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Role of autophagy in muscle stem cell differentiation

Grant number: 19/15428-2
Support Opportunities:Scholarships abroad - Research Internship - Doctorate
Effective date (Start): November 29, 2019
Effective date (End): November 28, 2020
Field of knowledge:Biological Sciences - Physiology - General Physiology
Principal Investigator:Adelino Sanchez Ramos da Silva
Grantee:Ana Paula Pinto
Supervisor: Joe Quadrilatero
Host Institution: Escola de Educação Física e Esporte de Ribeirão Preto (EEFERP). Universidade de São Paulo (USP). Ribeirão Preto , SP, Brazil
Research place: University of Waterloo, Canada  
Associated to the scholarship:17/19869-8 - Molecular mechanisms related to increased hepatic fat content in response to excessive physical exercise, BP.DR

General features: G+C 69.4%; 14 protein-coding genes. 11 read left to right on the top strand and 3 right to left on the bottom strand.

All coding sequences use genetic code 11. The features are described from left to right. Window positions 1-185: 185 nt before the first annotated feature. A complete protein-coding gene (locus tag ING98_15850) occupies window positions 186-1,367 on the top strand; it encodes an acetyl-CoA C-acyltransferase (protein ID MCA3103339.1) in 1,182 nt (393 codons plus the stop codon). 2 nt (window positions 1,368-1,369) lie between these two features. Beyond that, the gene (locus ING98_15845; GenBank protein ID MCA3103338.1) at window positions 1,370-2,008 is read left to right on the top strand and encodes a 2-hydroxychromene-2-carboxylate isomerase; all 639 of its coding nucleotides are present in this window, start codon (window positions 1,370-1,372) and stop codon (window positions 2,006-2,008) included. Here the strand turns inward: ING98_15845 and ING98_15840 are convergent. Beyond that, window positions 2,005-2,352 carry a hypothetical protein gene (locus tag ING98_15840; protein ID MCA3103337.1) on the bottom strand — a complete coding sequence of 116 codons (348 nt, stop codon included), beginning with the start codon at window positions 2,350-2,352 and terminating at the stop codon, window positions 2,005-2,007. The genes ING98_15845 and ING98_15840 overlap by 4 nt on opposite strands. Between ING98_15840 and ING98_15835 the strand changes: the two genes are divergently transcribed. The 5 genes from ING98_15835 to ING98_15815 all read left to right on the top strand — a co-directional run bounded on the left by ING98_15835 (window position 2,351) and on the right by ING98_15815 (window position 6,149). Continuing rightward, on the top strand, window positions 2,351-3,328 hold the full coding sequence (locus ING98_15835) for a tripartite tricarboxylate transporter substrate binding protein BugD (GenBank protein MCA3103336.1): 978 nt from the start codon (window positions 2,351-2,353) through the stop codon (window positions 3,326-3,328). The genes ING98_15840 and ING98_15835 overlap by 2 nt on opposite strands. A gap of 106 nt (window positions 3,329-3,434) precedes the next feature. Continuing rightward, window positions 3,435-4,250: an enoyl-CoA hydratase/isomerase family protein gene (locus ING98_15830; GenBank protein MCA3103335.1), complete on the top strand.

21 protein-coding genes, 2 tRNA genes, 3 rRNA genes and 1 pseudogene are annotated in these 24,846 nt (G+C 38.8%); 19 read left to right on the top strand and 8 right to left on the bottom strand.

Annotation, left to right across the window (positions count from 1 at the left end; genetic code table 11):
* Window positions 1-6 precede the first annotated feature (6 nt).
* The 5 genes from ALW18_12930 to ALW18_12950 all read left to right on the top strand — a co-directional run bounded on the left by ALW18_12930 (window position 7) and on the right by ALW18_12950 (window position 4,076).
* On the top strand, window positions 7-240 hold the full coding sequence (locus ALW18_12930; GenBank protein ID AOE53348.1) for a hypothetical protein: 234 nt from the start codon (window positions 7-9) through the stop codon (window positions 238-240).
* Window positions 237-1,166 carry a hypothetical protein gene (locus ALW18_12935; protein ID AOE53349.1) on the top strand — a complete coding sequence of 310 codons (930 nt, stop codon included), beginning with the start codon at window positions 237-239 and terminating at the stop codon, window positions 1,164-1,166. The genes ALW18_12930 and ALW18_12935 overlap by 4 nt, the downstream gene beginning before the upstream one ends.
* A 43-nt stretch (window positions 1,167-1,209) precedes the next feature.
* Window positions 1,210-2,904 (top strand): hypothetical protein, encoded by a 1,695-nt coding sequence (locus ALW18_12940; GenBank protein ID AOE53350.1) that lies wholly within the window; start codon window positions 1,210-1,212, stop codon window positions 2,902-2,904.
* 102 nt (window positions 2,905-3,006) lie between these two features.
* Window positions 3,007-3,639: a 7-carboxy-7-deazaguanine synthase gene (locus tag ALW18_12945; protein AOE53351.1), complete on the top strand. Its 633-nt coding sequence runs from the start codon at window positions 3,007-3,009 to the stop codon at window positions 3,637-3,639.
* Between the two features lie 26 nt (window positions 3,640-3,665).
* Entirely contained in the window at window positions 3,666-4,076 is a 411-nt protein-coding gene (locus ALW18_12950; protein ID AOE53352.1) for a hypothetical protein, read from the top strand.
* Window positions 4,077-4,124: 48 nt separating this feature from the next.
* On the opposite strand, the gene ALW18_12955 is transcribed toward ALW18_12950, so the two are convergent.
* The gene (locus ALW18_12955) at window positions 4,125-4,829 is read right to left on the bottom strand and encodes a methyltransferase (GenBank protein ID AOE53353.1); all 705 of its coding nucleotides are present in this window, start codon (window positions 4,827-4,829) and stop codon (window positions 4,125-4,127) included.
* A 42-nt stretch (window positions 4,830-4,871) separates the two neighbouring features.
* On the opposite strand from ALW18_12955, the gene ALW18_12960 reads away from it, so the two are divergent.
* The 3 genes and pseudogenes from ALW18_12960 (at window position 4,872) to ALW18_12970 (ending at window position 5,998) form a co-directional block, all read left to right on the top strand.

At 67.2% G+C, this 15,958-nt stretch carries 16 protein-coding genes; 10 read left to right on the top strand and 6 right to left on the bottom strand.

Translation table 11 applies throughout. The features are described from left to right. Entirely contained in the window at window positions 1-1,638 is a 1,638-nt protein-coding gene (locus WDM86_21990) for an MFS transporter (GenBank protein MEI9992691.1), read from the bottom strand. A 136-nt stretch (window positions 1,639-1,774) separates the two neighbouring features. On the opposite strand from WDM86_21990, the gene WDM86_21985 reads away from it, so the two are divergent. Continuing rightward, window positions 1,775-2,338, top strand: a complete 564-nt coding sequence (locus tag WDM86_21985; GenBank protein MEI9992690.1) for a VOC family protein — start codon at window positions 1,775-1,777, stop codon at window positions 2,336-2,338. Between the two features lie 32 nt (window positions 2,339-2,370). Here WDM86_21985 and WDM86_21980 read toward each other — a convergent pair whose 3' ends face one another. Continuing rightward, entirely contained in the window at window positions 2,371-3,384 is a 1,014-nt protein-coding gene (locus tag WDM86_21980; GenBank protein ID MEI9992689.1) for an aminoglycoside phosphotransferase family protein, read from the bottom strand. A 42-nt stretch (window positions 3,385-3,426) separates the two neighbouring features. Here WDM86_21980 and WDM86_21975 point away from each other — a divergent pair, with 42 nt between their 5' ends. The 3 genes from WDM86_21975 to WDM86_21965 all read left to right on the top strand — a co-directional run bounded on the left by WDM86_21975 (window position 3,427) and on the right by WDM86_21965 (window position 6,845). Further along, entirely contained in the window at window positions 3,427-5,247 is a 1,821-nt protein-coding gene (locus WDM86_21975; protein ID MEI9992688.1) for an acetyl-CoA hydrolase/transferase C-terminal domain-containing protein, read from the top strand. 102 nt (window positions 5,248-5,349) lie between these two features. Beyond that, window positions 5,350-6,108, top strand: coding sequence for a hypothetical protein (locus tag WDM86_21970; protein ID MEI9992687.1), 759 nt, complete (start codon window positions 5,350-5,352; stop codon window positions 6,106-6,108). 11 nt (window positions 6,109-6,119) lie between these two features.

The satellite cells (SCS) or skeletal muscle steam cells are responsible for growth and regeneration of muscle fibers. The SCs are located between the basement membrane and the sarcolemma in muscle fibers. Several signaling pathways regulate SCs proliferation and differentiation. It has been demonstrated that autophagy is involved in the proper function and maintenance of stem cells populations through promoting their quiescence, as well as maintaining their stemness and self-renewal properties. Autophagy degrades macromolecules and organelles which results on recycling of the bioenergetics components. Autophagy has a fundamental cellular role such as cellular growing and development, organelles biogenesis and regulating the balance between protein synthesis and degradation. Mouse with Atg7-deficient muscle has a decrease in the satellite cell numbers. Interestingly, the autophagy deficiency leads to a very similar phenotype as that observed in aged satellite cells, including DNA damage, oxidative stress, accumulation of SQSTM1 protein, damaged mitochondria, and senescence markers. Given this, we hypothesize that autophagy could act in a similar manner in skeletal muscle to allow muscle differentiation to occur while also preventing SC depletion. The main objective of the study will be determining if autophagy-deficient SCs efficiently undergo myogenesis in vitro and if autophagy-deficient cells can effectively regenerate skeletal muscle in vivo.

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